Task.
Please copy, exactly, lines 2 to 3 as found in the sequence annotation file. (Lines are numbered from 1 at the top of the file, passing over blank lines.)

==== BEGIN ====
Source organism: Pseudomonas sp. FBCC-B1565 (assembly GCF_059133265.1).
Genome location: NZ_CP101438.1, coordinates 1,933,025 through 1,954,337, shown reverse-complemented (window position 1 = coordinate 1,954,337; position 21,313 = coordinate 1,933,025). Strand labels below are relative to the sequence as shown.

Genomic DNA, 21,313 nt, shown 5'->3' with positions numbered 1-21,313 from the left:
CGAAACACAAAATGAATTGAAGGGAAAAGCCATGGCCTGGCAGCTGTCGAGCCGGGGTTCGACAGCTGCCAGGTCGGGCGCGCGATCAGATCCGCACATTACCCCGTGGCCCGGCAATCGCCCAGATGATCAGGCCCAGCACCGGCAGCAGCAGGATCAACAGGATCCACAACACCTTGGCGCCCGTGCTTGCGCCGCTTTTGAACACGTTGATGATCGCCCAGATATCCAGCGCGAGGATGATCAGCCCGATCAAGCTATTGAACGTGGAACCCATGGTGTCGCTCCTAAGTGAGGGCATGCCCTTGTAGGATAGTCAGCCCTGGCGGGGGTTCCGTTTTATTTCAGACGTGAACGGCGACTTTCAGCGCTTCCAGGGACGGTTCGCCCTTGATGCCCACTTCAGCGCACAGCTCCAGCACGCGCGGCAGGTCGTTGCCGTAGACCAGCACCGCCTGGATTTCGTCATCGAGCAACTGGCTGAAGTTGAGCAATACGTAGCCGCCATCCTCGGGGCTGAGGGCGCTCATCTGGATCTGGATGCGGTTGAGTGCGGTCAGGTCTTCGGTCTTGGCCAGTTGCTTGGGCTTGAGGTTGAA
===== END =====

Genome location: NZ_CP101438.1, coordinates 1,933,025 through 1,954,337, shown reverse-complemented (window position 1 = coordinate 1,954,337; position 21,313 = coordinate 1,933,025). Strand labels below are relative to the sequence as shown.

Genomic DNA, 21,313 nt, shown 5'->3' with positions numbered 1-21,313 from the left: